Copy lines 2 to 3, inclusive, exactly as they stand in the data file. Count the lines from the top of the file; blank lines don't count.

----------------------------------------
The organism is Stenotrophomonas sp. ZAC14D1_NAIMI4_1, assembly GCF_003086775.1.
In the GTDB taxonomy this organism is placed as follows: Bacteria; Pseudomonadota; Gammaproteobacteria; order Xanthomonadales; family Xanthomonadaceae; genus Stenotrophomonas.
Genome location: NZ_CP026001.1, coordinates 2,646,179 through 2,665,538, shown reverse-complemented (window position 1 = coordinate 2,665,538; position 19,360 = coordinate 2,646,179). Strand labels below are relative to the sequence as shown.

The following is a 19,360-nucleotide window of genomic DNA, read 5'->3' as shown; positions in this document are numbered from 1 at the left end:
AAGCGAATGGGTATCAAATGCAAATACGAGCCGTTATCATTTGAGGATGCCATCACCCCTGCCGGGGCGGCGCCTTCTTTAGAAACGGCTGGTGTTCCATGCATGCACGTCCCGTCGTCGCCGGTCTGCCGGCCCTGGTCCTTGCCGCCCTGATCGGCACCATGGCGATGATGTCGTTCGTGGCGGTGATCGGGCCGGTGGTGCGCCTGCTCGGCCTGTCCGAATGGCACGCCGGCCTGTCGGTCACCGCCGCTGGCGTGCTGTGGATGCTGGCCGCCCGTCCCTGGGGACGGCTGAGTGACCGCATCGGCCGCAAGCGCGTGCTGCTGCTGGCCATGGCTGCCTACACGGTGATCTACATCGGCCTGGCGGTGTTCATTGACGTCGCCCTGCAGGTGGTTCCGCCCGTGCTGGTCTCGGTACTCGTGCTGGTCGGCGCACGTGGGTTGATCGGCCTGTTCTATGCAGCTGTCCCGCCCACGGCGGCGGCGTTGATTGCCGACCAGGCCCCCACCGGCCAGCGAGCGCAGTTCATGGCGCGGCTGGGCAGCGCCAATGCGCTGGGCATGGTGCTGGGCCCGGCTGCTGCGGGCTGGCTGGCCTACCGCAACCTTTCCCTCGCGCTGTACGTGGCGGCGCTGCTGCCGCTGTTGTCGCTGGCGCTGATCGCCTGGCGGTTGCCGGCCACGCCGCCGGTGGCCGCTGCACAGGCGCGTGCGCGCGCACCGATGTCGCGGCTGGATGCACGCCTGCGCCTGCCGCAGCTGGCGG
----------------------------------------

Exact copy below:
In the GTDB taxonomy this organism is placed as follows: Bacteria; Pseudomonadota; Gammaproteobacteria; order Xanthomonadales; family Xanthomonadaceae; genus Stenotrophomonas.
Genome location: NZ_CP026001.1, coordinates 2,646,179 through 2,665,538, shown reverse-complemented (window position 1 = coordinate 2,665,538; position 19,360 = coordinate 2,646,179). Strand labels below are relative to the sequence as shown.